When I was little, my siblings and I wondered how our mom knew what we were doing even when she was turned away from us, so we eventually asked her. She told us that all moms have eyes in the back of their heads. Those eyes develop as soon as you become a mother. When each of my daughters was little and asked me the same question, I passed the story onto them. I don’t remember having as many questions in my youth about this particular anatomical development as my girls have had, but I’ve had to wing answers periodically as time goes on.
Emerald is old enough that she long ago figured me out. Whenever this topic comes up now, she gets a glint in her eye and gives me a sly smile, as if we share a secret. It’s very similar to the smiles I got this past holiday season when Sapphire mentioned Santa or the Elf on a Shelf. Emerald loves being in on the secret. For her, it was a seamless transition from believing to not.
It is with Sapphire, however, that I have begun to fear this little story is about to jump out and bite me on the butt. Several months ago, Sapphire and I were in the car and she said, “Mom, look at me.” She was directly behind me and I was driving in traffic and unable to even glance at her in the mirror at that moment. So I told her I wanted to see what she was showing me, but I couldn’t turn around just at that moment. I would when we stopped. She replied, “Use the eyes in the back of your head.” Oh yeah, I’d forgotten about those.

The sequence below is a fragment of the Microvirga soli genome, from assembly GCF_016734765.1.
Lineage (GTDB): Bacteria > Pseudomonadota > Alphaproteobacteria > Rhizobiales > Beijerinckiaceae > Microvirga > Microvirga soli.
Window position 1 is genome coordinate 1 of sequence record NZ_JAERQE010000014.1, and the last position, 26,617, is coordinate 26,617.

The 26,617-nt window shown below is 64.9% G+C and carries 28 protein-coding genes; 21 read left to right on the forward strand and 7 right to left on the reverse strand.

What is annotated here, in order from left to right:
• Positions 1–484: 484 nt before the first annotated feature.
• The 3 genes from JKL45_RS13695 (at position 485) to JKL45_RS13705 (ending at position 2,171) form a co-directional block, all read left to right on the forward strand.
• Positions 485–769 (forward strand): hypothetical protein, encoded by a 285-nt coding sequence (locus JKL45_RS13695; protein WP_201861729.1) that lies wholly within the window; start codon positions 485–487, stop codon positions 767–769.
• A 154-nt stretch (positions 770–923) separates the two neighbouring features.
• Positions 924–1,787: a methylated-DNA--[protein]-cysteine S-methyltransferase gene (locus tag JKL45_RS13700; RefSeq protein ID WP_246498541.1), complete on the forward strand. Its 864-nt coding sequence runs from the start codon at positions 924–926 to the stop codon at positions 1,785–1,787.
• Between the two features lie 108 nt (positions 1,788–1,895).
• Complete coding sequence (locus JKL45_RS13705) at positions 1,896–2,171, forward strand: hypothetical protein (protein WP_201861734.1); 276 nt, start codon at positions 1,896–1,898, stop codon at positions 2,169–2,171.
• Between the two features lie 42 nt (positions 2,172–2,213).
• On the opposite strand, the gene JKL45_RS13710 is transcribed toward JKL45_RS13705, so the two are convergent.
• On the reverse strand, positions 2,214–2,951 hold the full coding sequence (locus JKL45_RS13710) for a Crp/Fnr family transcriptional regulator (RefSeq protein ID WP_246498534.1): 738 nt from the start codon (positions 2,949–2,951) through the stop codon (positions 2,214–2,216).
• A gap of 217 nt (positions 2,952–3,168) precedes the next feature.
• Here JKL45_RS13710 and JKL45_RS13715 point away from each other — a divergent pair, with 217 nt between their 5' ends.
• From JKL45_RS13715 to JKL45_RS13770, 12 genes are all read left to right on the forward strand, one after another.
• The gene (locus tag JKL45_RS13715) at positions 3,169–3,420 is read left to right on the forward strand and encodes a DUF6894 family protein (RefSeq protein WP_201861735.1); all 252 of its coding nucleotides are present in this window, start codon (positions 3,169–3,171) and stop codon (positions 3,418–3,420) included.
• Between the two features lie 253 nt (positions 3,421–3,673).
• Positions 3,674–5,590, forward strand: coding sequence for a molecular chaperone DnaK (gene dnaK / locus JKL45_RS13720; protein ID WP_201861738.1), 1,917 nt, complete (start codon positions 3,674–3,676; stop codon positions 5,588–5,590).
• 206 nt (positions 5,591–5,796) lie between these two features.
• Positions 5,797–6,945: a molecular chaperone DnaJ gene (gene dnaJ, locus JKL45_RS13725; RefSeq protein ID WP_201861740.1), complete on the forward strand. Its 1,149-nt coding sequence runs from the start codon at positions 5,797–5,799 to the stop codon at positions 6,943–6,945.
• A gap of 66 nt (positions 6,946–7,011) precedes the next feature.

After some quick thinking I told her that the headrest was blocking those eyes. That seemed to satisfy her and she happily waited until I could safely look with the eyes on the front of my head.
Then the other day while she and I were waiting for Emerald’s bus, we were playing a game in which one of us walked backwards and the other approached, walking forwards. She started out going backwards, but with our slopey driveway, I was afraid she would trip and fall since she couldn’t see where she was going, so I suggested we change direction. We did and soon after, she said, “Yes, this is better because you can see where you’re going.” Huh? Oh yes. 🙂 A smile formed on my lips. It was all I could do not to giggle.
That kid is going to tie me up in my stories if I’m not very careful and very clever. She is one smart thinker.
On a side note, I’ve mentioned before that both of my girls are baton twirlers. This weekend, Emerald hit a twirling milestone. She, after much practice over the last few months, caught her very first full turn (in which you toss your baton into the air off your thumb, spin in a full circle, and then catch the baton). She was very excited and I’m so very proud of her! Way to go Emerald!!!